Singita Sabi Sand, a concession within the larger Sabi Sand Wildtuin in South Africa, is home to one of the world’s best-protected leopard populations. An astonishing 9,000 sightings of 142 individual leopards were recorded in the Sabi Sand region last year, making the area an obvious choice for important big cat research that allows conservation companies like Singita to employ the best strategies for ensuring the long-term survival of the species.
To this end, Singita has an ongoing relationship with Panthera, whose comprehensive conservation projects protect wild cats and their ecosystems in 47 countries around the world. The latest of these projects began earlier this month, when a 45-day camera-trap survey commenced in the Sabi Sand. Remotely-triggered camera-traps are now widely used to estimate leopard population densities; knowledge which is key to informing leopard conservation policies and assessing the effectiveness of management decisions. Until now, few estimates of undisturbed populations existed, which makes the survey’s location in the highly protected Sabi Sand all the more significant. Such data are crucially required to act as reference points to establish the ecological carrying capacity of populations i.e. how many leopards there should be in a system in the absence of anthropogenic pressure.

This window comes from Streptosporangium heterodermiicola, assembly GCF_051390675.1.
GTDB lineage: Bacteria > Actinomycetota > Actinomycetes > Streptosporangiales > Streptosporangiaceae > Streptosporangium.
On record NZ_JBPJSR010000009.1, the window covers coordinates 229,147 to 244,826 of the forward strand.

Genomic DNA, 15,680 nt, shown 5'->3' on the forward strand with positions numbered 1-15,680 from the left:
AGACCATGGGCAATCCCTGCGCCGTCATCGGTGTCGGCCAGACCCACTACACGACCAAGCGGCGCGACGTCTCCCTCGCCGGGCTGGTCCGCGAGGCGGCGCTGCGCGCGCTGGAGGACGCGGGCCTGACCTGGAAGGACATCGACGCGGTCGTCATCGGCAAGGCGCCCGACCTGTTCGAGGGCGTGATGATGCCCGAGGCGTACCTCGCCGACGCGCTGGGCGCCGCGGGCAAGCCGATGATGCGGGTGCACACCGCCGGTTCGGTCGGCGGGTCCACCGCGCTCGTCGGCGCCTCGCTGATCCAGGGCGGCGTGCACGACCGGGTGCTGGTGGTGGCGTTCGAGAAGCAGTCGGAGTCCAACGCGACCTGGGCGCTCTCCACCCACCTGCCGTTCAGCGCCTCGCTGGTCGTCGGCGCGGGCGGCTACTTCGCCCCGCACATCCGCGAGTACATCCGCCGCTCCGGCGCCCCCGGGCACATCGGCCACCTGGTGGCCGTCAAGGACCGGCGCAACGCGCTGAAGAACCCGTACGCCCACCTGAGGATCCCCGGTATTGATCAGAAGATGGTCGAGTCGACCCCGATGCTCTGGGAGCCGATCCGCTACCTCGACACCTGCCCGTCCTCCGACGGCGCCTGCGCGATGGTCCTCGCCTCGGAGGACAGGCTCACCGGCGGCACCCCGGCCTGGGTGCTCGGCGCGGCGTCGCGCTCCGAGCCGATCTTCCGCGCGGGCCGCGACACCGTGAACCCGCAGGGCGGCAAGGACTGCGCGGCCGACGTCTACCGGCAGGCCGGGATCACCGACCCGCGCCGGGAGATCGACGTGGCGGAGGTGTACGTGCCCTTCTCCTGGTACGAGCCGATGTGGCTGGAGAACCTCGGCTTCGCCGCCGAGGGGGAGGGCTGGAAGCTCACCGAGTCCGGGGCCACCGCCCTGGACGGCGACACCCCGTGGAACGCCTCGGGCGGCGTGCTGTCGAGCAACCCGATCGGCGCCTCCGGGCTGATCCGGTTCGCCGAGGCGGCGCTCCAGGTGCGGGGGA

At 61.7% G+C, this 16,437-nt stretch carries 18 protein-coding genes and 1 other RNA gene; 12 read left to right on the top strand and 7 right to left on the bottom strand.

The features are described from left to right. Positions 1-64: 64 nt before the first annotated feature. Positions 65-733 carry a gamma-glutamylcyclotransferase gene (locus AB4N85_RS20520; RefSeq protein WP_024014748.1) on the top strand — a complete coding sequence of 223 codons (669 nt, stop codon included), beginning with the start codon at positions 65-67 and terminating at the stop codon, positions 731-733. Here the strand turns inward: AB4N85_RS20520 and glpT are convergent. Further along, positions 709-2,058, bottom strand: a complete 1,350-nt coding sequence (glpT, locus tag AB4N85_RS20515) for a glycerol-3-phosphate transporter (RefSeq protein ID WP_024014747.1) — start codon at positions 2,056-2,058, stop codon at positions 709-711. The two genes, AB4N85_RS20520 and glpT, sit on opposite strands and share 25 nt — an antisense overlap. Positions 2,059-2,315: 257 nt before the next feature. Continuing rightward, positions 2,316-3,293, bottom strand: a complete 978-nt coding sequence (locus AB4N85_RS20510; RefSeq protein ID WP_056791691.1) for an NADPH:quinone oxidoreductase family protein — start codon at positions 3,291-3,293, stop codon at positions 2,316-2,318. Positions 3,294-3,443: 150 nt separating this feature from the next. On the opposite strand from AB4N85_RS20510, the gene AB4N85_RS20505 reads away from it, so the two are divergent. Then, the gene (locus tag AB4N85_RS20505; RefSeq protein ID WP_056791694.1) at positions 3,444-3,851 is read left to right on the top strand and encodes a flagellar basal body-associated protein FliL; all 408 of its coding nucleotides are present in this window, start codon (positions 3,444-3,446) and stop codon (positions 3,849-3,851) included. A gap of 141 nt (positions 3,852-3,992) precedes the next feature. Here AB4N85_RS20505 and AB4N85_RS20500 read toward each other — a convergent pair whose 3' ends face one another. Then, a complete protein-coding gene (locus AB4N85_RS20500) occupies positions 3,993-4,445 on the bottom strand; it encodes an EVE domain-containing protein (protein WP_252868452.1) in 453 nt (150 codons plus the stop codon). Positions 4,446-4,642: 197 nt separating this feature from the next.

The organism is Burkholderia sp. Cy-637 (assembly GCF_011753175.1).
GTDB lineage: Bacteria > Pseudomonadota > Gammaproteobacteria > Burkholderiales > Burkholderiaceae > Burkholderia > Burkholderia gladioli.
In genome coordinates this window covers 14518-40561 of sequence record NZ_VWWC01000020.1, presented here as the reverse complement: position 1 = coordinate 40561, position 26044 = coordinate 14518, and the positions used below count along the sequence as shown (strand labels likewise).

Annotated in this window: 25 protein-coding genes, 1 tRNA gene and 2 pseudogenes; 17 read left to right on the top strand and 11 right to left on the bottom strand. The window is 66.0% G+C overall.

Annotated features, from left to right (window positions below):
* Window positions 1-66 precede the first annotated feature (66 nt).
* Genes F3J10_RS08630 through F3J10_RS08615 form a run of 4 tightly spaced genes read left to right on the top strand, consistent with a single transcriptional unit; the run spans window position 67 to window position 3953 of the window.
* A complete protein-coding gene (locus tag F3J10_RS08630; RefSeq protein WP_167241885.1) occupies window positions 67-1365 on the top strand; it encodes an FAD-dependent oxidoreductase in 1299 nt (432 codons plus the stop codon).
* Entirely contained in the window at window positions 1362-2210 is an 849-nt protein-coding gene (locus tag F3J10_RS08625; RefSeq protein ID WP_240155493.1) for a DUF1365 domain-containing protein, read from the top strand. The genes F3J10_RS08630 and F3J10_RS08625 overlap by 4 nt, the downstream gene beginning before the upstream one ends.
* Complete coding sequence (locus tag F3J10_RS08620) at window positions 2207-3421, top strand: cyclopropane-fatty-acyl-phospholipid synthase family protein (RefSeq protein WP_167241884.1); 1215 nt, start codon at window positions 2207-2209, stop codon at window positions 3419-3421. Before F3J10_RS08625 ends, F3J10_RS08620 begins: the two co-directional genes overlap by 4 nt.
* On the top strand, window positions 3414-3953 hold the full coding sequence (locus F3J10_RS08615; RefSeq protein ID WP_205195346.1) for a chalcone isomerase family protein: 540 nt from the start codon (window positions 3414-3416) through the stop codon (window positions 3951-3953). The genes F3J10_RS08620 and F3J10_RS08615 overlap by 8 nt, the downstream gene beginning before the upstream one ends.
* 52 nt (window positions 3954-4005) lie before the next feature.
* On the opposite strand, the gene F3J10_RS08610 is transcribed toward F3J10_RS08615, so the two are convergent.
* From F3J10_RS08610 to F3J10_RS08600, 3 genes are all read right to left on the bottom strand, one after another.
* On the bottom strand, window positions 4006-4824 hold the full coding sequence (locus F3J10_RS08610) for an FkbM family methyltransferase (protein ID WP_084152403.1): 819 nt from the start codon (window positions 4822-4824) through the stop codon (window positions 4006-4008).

Researcher Lisa Thomas, previously a Singita field guide and now Panthera’s Monitoring Field Technician, is responsible for setting up and checking the cameras used in the survey. An area of 100km2 will be covered, with 36 camera stations spaced roughly 2km apart, producing tens of thousands of images. Each station will comprise two Panthera V6 digital camera-traps positioned opposite each other to photograph both flanks of the animal, and each fitted with a 2GB internal micro SD card. Visiting the stations once every five days, Lisa will check the cameras are functioning correctly, replace the batteries and download new images, before cataloguing the findings according to date, time, station location, species, and number of individuals captured.
Upon completion of the survey, Panthera typically spend two months compiling a detailed report on the vast number of images and other statistical data; a report which is also then shared with Singita. It is hoped that the information gathered in this project will provide a rare estimate of leopard density under natural conditions, establish an important baseline for Panthera’s past and current studies, and contribute to South Africa’s National Leopard Monitoring Programme. It is also a wonderful opportunity for Singita to participate in the conservation of one of Africa’s most iconic species, and the biodiversity of our Sabi Sand concession.
As well as working with strategic partners like Panthera, Singita Sabi Sand’s dedicated conservation team is tasked with ensuring that the land, complete with its diverse flora and fauna, remains as close as possible to the untouched state in which it was found. You can visit the Conservation section of our website to learn more about how this is achieved, or read this blog post for more details on Singita’s relationship with Panthera: Supporting Spotted Cat Conservation at Singita »